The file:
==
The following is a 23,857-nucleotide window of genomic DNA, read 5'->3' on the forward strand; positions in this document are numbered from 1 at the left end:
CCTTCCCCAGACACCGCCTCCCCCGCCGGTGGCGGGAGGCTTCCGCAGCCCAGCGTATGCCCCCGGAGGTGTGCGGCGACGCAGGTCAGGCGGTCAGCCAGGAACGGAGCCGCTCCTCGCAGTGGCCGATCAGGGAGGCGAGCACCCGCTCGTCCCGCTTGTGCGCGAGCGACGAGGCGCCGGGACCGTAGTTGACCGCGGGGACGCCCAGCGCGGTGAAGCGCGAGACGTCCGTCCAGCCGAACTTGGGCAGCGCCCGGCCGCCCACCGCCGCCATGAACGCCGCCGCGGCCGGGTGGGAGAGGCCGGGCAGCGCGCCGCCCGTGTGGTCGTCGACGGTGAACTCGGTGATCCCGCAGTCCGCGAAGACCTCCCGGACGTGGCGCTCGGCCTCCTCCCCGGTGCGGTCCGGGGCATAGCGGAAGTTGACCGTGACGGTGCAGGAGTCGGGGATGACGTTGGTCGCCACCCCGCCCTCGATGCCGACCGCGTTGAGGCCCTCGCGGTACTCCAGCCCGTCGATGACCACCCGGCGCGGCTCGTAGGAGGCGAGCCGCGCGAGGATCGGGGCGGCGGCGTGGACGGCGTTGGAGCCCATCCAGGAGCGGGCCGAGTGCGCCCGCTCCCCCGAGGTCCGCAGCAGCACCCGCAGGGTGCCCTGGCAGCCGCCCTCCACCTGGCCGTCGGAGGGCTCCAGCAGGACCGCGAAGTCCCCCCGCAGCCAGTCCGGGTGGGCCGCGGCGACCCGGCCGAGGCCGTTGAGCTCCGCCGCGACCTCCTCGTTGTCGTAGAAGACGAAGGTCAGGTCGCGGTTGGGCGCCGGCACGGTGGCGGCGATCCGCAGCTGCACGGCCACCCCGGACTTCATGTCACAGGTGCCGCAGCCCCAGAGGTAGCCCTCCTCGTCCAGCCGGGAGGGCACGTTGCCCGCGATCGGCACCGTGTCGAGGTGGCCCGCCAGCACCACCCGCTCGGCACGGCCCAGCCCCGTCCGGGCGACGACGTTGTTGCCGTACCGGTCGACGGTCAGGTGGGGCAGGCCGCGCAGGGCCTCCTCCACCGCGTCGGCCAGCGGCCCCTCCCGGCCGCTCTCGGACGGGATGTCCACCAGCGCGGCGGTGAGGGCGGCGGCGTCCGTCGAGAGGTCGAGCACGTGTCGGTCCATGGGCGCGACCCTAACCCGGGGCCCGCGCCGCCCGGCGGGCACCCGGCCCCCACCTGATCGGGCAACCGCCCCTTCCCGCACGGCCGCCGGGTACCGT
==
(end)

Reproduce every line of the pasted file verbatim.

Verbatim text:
The following is a 23,857-nucleotide window of genomic DNA, read 5'->3' on the forward strand; positions in this document are numbered from 1 at the left end:
CCTTCCCCAGACACCGCCTCCCCCGCCGGTGGCGGGAGGCTTCCGCAGCCCAGCGTATGCCCCCGGAGGTGTGCGGCGACGCAGGTCAGGCGGTCAGCCAGGAACGGAGCCGCTCCTCGCAGTGGCCGATCAGGGAGGCGAGCACCCGCTCGTCCCGCTTGTGCGCGAGCGACGAGGCGCCGGGACCGTAGTTGACCGCGGGGACGCCCAGCGCGGTGAAGCGCGAGACGTCCGTCCAGCCGAACTTGGGCAGCGCCCGGCCGCCCACCGCCGCCATGAACGCCGCCGCGGCCGGGTGGGAGAGGCCGGGCAGCGCGCCGCCCGTGTGGTCGTCGACGGTGAACTCGGTGATCCCGCAGTCCGCGAAGACCTCCCGGACGTGGCGCTCGGCCTCCTCCCCGGTGCGGTCCGGGGCATAGCGGAAGTTGACCGTGACGGTGCAGGAGTCGGGGATGACGTTGGTCGCCACCCCGCCCTCGATGCCGACCGCGTTGAGGCCCTCGCGGTACTCCAGCCCGTCGATGACCACCCGGCGCGGCTCGTAGGAGGCGAGCCGCGCGAGGATCGGGGCGGCGGCGTGGACGGCGTTGGAGCCCATCCAGGAGCGGGCCGAGTGCGCCCGCTCCCCCGAGGTCCGCAGCAGCACCCGCAGGGTGCCCTGGCAGCCGCCCTCCACCTGGCCGTCGGAGGGCTCCAGCAGGACCGCGAAGTCCCCCCGCAGCCAGTCCGGGTGGGCCGCGGCGACCCGGCCGAGGCCGTTGAGCTCCGCCGCGACCTCCTCGTTGTCGTAGAAGACGAAGGTCAGGTCGCGGTTGGGCGCCGGCACGGTGGCGGCGATCCGCAGCTGCACGGCCACCCCGGACTTCATGTCACAGGTGCCGCAGCCCCAGAGGTAGCCCTCCTCGTCCAGCCGGGAGGGCACGTTGCCCGCGATCGGCACCGTGTCGAGGTGGCCCGCCAGCACCACCCGCTCGGCACGGCCCAGCCCCGTCCGGGCGACGACGTTGTTGCCGTACCGGTCGACGGTCAGGTGGGGCAGGCCGCGCAGGGCCTCCTCCACCGCGTCGGCCAGCGGCCCCTCCCGGCCGCTCTCGGACGGGATGTCCACCAGCGCGGCGGTGAGGGCGGCGGCGTCCGTCGAGAGGTCGAGCACGTGTCGGTCCATGGGCGCGACCCTAACCCGGGGCCCGCGCCGCCCGGCGGGCACCCGGCCCCCACCTGATCGGGCAACCGCCCCTTCCCGCACGGCCGCCGGGTACCGT